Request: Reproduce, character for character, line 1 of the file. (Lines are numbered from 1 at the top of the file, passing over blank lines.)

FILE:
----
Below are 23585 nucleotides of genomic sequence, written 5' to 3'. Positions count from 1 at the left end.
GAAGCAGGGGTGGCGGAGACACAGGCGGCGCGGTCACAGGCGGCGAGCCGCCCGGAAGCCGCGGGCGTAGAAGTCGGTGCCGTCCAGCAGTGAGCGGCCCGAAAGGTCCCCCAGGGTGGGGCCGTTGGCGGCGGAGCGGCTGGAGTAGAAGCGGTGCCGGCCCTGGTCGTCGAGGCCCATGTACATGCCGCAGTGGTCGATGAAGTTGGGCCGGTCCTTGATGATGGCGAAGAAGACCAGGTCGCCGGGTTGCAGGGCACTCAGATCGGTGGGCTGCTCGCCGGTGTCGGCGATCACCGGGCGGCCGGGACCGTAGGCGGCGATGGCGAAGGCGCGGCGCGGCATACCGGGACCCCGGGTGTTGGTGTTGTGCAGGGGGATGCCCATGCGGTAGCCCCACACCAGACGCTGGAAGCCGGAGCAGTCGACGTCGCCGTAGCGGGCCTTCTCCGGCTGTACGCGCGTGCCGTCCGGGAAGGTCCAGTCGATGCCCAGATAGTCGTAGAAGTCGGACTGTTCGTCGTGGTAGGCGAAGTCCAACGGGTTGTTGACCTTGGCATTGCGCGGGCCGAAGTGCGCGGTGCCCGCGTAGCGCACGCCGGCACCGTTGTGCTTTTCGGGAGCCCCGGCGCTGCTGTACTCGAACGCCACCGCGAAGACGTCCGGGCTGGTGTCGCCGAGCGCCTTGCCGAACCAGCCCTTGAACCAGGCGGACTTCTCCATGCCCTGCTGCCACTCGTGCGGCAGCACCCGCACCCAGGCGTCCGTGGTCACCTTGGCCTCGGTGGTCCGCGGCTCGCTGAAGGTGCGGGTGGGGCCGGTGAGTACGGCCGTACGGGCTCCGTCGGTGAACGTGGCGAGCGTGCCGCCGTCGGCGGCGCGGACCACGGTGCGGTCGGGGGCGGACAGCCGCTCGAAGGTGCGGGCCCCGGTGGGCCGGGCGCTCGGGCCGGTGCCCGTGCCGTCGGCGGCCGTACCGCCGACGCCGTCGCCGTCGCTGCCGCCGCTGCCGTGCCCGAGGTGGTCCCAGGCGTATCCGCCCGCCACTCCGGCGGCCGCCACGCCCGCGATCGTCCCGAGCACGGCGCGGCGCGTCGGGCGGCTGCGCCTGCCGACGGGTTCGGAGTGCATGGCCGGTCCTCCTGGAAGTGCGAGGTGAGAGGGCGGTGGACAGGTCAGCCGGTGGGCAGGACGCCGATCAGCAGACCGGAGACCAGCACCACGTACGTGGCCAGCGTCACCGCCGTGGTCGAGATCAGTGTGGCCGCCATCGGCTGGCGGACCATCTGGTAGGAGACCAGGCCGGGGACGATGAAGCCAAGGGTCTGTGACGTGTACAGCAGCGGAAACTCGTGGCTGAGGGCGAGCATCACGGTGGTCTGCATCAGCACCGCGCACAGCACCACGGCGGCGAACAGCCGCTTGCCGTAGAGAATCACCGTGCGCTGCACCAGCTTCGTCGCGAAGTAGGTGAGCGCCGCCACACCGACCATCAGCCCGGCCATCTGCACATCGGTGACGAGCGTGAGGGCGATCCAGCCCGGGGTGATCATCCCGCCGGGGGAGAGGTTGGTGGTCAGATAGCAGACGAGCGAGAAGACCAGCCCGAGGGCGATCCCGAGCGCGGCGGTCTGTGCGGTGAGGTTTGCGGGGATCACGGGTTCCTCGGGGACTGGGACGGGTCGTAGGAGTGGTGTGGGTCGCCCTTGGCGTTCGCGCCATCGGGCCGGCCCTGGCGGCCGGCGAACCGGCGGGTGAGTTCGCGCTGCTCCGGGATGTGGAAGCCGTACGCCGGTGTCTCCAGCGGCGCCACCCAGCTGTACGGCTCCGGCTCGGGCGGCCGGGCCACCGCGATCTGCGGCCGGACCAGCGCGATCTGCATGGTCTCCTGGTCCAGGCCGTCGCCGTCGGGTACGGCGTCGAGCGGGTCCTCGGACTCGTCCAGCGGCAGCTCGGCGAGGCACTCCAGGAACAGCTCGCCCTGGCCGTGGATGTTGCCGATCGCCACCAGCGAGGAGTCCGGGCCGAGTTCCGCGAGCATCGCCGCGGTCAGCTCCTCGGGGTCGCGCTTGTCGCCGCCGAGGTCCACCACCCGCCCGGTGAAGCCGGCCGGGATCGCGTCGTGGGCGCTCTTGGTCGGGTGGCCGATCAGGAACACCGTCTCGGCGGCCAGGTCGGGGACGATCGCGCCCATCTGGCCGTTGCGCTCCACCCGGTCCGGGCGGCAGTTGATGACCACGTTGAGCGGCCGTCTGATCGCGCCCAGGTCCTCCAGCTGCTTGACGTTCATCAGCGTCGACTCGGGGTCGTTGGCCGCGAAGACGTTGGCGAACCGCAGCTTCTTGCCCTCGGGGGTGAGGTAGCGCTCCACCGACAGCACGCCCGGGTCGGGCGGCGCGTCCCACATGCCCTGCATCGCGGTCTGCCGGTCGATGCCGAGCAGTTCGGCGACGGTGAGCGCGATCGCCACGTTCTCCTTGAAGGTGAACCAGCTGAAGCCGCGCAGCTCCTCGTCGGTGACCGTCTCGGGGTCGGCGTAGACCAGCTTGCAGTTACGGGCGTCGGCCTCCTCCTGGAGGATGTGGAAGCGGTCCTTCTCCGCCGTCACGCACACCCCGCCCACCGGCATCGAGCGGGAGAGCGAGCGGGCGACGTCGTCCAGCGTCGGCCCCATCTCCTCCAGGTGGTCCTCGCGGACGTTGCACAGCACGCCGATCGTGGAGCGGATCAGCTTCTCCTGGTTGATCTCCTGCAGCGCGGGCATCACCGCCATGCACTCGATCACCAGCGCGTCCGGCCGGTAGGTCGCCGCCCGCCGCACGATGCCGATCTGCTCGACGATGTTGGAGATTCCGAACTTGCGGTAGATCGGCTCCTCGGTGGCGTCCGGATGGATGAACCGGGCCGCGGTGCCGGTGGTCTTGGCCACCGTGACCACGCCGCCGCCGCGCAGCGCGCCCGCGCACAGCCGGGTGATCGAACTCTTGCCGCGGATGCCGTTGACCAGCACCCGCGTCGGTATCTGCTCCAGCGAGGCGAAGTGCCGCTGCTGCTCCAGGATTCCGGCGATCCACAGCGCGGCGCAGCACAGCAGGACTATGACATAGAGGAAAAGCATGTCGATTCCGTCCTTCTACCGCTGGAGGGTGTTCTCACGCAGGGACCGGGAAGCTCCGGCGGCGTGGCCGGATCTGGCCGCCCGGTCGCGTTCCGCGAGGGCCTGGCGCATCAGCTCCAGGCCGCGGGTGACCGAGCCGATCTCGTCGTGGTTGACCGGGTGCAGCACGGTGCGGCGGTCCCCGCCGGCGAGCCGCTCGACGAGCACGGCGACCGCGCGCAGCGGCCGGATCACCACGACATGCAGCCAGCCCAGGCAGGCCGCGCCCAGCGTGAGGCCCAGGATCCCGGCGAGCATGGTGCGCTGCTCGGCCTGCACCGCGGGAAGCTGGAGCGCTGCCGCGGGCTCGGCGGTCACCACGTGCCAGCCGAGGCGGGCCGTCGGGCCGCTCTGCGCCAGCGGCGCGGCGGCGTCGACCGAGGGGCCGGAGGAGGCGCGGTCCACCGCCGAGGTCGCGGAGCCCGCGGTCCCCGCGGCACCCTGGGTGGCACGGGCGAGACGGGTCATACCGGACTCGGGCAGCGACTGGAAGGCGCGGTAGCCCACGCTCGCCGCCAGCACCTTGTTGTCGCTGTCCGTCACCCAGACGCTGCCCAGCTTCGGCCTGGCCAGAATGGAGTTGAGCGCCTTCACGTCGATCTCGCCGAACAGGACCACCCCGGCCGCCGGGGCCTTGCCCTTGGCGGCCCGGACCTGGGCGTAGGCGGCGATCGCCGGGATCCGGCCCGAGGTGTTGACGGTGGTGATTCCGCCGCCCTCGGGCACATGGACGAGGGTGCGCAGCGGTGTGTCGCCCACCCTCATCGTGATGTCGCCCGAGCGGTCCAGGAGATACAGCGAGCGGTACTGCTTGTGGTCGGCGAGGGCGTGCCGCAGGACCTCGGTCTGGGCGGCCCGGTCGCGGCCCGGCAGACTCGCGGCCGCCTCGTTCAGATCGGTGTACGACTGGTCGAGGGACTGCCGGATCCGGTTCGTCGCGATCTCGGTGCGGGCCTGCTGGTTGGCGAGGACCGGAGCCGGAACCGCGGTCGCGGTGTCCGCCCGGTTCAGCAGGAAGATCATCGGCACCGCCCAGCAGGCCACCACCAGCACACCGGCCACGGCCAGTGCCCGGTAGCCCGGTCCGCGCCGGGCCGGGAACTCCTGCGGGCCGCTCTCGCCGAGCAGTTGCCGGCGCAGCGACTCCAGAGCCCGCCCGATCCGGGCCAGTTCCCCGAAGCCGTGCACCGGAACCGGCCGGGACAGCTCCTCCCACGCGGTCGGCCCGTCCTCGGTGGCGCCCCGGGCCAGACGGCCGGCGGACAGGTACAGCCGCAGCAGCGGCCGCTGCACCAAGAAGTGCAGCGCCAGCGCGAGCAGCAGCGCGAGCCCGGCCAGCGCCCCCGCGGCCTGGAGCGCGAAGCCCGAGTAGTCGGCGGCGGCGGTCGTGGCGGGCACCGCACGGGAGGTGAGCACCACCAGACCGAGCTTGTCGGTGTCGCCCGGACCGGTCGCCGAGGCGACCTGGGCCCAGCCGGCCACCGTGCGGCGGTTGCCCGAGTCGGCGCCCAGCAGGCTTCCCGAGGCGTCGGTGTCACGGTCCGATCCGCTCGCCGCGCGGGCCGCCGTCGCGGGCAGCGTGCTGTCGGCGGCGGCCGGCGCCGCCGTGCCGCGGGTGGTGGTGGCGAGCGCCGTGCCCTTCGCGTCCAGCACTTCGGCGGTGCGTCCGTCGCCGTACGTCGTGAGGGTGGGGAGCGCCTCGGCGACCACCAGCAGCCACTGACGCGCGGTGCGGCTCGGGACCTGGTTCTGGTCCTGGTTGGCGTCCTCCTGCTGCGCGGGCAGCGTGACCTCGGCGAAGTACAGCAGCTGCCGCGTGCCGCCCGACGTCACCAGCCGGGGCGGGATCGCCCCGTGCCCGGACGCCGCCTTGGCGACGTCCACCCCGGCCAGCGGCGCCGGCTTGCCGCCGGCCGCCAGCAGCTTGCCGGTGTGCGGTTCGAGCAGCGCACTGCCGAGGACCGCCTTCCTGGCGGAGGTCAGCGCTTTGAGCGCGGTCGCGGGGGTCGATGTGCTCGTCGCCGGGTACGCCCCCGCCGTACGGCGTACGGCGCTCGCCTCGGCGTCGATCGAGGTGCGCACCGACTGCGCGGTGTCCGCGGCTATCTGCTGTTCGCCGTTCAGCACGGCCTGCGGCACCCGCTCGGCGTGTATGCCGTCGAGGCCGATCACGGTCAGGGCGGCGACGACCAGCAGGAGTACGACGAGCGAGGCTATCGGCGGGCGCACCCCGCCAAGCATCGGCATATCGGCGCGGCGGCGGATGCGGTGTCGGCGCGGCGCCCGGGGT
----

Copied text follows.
Below are 23585 nucleotides of genomic sequence, written 5' to 3'. Positions count from 1 at the left end.